For its third year running, Garden City’s Buffalo Living Legacy Foundation will raise local dollars for Garden City High School student scholarships through its annual end-of-year Buffalo Ball, a New Year’s Eve party at The Golf Club at Southwind.

Co-founded by Renee Wallace and Melissa Savolt, the foundation has raised $34,750 and awarded $28,500 in university, community college and technical school scholarships over the past two years, divvied out in $1,250 to $5,000 scholarships, Wallace said.

This year, the foundation hopes to raise $20,000 in proceeds at the ball, she said.

The New Year’s Eve event will run from 6:30 p.m. to 12:30 a.m. and serve a prime rib buffet with wine and a midnight champagne toast, Wallace said, along with dancing and a cash bar. Tickets are $60, and additional donations are welcome. Those who donate $1,000 or more can name a scholarship, Wallace said.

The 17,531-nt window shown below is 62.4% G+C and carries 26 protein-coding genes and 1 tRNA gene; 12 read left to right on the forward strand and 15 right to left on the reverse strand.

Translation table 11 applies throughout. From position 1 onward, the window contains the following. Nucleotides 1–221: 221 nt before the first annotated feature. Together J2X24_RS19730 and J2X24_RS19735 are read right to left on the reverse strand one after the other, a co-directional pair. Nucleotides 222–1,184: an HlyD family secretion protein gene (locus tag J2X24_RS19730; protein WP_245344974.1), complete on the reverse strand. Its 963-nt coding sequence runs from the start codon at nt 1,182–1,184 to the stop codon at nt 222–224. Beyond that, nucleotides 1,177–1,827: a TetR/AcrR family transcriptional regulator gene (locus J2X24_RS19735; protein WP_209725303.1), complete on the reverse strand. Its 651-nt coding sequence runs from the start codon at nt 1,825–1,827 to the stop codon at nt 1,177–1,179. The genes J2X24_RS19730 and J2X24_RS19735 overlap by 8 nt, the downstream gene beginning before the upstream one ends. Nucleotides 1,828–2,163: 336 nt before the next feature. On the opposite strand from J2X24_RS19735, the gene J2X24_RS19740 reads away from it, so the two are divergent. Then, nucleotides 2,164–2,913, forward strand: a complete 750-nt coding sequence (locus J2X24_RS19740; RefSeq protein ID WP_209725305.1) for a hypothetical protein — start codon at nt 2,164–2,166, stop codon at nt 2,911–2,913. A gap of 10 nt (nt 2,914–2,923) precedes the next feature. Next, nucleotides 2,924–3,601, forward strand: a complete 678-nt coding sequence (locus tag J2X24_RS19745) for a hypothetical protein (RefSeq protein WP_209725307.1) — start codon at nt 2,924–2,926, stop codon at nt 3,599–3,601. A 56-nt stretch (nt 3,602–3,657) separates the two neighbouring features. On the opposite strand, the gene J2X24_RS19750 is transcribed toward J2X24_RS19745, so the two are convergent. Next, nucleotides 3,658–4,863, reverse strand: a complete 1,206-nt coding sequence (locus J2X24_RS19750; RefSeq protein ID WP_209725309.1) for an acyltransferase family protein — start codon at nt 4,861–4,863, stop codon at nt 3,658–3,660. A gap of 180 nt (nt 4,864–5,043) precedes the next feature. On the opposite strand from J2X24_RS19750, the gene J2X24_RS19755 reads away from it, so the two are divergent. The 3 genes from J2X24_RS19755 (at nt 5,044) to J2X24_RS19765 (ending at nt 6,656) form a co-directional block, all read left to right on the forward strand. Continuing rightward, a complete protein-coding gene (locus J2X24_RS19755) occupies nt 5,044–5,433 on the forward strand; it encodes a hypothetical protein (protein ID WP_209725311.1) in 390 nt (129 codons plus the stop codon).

For the second year running, the event will make an effort to bring together its adult attendees and the students they may help. Besides a GCHS show choir performance, several students play ambient piano music as guests enter. Some students seat patrons while players on the boys basketball team run valet, Wallace said.

This year, 2018 GCHS graduate and former Buffalo Living Legacy scholarship recipient Grace Schmidt will return as a speaker a the ball, Wallace said.

“That will be kind of fun to have a perspective from a student,” Wallace said.

Moving forward, Wallace said the foundation hopes to establish an endowment fund with the Western Kansas Community Foundation, which will make the organization eligible for the WKCF’s budding and widely successful mass fundraiser, Match Day. Their current fundraising efforts would also contribute to the set amount of money to start a permanent fund there, she said.

The impact over the years was apparent, Wallace said. Kids had received money to go anywhere from two-year schools to dental hygiene programs.

“I just think it lifts some of the burden. And also, we want to invest in some of these kids from our community that will potentially come back…” Wallace said.